A Norwegian flag is placed amongst floral tributes outside the Oslo cathedral July 24, 2011. A right-wing zealot who admitted to bomb and gun attacks in Norway that killed 92 people on Friday claims he acted alone, Norway's police said on Sunday.

A Norwegian flag is placed among floral tributes outside the Oslo cathedral July 24, 2011. A right-wing zealot admitted to bomb and gun attacks that killed 77 people.


Cathal McNaughton/Reuters

Nearly five year ago, Anders Breivik carried out two attacks in Norway, taking 77 lives.

Breivik's massacre began on July 22, 2011, with a car bomb in Oslo that killed eight people. Later that day, using a semi-automatic rifle, he went on a shooting rampage on the island of Utoya, killing another 69 people, most of whom were young campers. 

How did Norway react? And does it offer any lessons for the US — a nation that has once again been devastated by a mass shooting?

Åsne Seierstad, a Norwegian journalist and the author of "One of Us: The Story of Anders Breivik and the Massacre in Norway," says some of the discussions people had in Norway after Breivik’s attacks mirror the ones that Americans are having after the Pulse nightclub shooting in Orlando.

“The main question we asked ourselves is, ‘Is he madman, or is he a political terrorist?’” Seierstad says. “Those are two different things.”

Oslo District Court ruled that Anders Breivik was political terrorist and sentenced him to the maximum prison term allowable in Norway: 21 years in prison, with the possibility of an extension. The court found that Breivik was sane and responsible for the 77 murders, even though he had been diagnosed with a mental illness.

“He got the diagnosis of narcissistic personality disorder, but that doesn’t exempt you from being punished,” Seierstad explains. “You’re still accountable for your crime. You know what you did, you knew you had a choice, you knew you could stop.” 

Mass killer Anders Behring Breivik is seen surrounded by prison guards on the fourth and last day in court in Skien prison, Norway March 18, 2016.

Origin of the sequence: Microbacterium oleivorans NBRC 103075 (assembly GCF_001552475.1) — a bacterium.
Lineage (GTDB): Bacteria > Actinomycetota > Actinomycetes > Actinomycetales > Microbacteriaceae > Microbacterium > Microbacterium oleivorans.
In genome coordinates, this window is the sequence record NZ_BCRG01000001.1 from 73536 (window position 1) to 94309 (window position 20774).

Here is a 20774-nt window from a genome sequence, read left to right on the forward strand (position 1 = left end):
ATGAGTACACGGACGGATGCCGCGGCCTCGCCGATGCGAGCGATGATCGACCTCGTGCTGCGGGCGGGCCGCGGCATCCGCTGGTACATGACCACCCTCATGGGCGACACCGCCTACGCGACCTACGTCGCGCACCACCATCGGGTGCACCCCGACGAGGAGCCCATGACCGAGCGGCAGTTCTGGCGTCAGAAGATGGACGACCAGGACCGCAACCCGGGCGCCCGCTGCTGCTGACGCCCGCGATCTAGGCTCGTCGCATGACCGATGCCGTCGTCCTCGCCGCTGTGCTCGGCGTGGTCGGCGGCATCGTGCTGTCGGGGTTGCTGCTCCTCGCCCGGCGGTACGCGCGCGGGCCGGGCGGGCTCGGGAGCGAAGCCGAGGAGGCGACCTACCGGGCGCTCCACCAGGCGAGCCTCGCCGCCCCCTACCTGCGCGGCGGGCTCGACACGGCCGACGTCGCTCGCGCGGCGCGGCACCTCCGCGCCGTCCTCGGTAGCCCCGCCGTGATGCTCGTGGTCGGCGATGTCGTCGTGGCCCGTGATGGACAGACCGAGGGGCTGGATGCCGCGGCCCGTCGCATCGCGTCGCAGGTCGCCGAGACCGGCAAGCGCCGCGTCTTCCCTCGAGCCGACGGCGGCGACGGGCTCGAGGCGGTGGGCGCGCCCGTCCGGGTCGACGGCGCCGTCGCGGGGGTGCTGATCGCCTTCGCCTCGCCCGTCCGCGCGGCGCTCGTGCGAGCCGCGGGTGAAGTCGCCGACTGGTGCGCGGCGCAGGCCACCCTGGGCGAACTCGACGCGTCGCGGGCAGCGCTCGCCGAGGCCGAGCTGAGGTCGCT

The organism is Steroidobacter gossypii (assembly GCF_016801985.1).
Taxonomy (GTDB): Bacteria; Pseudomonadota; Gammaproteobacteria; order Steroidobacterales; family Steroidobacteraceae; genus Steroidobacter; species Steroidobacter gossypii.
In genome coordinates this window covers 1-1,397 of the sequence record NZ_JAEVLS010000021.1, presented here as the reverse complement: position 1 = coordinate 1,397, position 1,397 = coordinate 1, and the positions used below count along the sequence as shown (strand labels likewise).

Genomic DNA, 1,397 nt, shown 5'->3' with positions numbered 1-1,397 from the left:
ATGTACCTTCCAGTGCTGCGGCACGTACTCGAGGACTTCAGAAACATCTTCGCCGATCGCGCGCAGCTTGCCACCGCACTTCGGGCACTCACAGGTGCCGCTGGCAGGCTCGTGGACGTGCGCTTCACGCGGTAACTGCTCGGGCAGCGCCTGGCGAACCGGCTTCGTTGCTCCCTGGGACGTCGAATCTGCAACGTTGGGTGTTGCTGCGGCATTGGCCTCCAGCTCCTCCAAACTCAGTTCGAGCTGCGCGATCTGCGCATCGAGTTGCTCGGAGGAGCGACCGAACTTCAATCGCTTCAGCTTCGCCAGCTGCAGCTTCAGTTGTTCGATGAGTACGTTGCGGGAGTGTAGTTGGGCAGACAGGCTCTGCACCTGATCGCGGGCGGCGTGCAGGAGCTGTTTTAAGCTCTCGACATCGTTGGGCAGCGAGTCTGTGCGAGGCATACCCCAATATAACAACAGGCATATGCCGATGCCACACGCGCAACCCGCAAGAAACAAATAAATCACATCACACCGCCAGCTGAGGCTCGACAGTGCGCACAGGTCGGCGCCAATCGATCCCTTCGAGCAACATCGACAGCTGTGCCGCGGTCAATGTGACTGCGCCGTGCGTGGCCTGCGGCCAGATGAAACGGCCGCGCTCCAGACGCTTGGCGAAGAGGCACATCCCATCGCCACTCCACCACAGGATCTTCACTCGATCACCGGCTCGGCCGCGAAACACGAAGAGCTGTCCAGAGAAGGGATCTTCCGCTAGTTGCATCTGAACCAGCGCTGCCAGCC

Reuters/Lise Asreud

Since Breivik's attacks, the country hasn’t faced any mass shootings — something that can't be said about the US. 

Like Americans, many Norwegians own guns. But according to Seierstad, the culture of gun ownership is very different in the two countries. In Norway, for example, it's uncommon to see guns outside organized settings like gun clubs or during hunting season.

“Yes, there’s a high percentage of gun ownership in Norway," she says, "but those guns are used mainly one week in the year during the hunting of elk season ... the rest of the year it’s locked down and stored.”

Even US and Norwegian law enforcement have different approaches to firearms.

“The police has not been armed in Norway,” Seierstad says. “People in the US could say, ‘Well, isn’t that scary?’ Well when the police is not armed, the drug dealer is not armed, the criminals are not armed, because no one is armed.”

Ruger AR-15 rifle is seen for sale at the Pony Express Firearms shop in Parker, Colorado December 7, 2015. Gun retailers are reporting surging sales, with customers saying they want to keep handguns and rifles at hand for self-defense.


Reuters/Rick Wilking

After Orlando, Americans and US lawmakers are arguing over whether to strengthen (or even weaken) gun regulations. But after the attacks in Oslo and Utoya, Norwegian law didn't change.

The Norwegian government did set up a committee that proposed tighter gun laws — including mandatory medical background checks, regular checks on weapon owners and better lists accounting for guns with lead ammunition — but none of these proposals went into effect.

Why? The reason was pretty simple.

“We had quite restrictive laws,” Seierstad explains. "We have very very few gun accidents and gun murders.” 

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